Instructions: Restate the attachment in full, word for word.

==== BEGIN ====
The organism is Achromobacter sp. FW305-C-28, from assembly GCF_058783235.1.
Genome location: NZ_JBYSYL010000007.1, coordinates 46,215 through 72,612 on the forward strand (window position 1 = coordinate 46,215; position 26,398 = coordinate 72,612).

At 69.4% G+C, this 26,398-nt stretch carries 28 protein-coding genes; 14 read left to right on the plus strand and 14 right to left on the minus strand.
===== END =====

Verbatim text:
The organism is Achromobacter sp. FW305-C-28, from assembly GCF_058783235.1.
Genome location: NZ_JBYSYL010000007.1, coordinates 46,215 through 72,612 on the forward strand (window position 1 = coordinate 46,215; position 26,398 = coordinate 72,612).

At 69.4% G+C, this 26,398-nt stretch carries 28 protein-coding genes; 14 read left to right on the plus strand and 14 right to left on the minus strand.